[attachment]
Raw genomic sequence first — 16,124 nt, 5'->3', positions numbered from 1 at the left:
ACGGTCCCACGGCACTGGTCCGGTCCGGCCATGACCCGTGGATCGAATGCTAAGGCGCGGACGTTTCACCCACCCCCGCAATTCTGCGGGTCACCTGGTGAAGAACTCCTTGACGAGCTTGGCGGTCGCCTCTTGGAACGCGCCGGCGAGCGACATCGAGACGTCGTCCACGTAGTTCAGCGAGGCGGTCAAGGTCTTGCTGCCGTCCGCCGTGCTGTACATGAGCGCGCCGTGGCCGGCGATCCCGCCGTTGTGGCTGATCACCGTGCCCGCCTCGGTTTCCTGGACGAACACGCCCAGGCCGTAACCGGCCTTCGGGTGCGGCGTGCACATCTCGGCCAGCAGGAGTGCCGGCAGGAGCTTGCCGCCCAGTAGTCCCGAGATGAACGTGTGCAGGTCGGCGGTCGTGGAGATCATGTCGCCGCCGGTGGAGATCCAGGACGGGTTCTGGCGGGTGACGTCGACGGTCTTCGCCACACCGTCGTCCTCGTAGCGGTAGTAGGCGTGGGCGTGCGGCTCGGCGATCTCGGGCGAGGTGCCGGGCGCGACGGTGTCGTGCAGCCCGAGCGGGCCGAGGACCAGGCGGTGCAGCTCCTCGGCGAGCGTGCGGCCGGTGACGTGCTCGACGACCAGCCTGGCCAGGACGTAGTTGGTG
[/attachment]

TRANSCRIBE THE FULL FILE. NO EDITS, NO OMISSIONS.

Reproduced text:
Raw genomic sequence first — 16,124 nt, 5'->3', positions numbered from 1 at the left:
ACGGTCCCACGGCACTGGTCCGGTCCGGCCATGACCCGTGGATCGAATGCTAAGGCGCGGACGTTTCACCCACCCCCGCAATTCTGCGGGTCACCTGGTGAAGAACTCCTTGACGAGCTTGGCGGTCGCCTCTTGGAACGCGCCGGCGAGCGACATCGAGACGTCGTCCACGTAGTTCAGCGAGGCGGTCAAGGTCTTGCTGCCGTCCGCCGTGCTGTACATGAGCGCGCCGTGGCCGGCGATCCCGCCGTTGTGGCTGATCACCGTGCCCGCCTCGGTTTCCTGGACGAACACGCCCAGGCCGTAACCGGCCTTCGGGTGCGGCGTGCACATCTCGGCCAGCAGGAGTGCCGGCAGGAGCTTGCCGCCCAGTAGTCCCGAGATGAACGTGTGCAGGTCGGCGGTCGTGGAGATCATGTCGCCGCCGGTGGAGATCCAGGACGGGTTCTGGCGGGTGACGTCGACGGTCTTCGCCACACCGTCGTCCTCGTAGCGGTAGTAGGCGTGGGCGTGCGGCTCGGCGATCTCGGGCGAGGTGCCGGGCGCGACGGTGTCGTGCAGCCCGAGCGGGCCGAGGACCAGGCGGTGCAGCTCCTCGGCGAGCGTGCGGCCGGTGACGTGCTCGACGACCAGCCTGGCCAGGACGTAGTTGGTG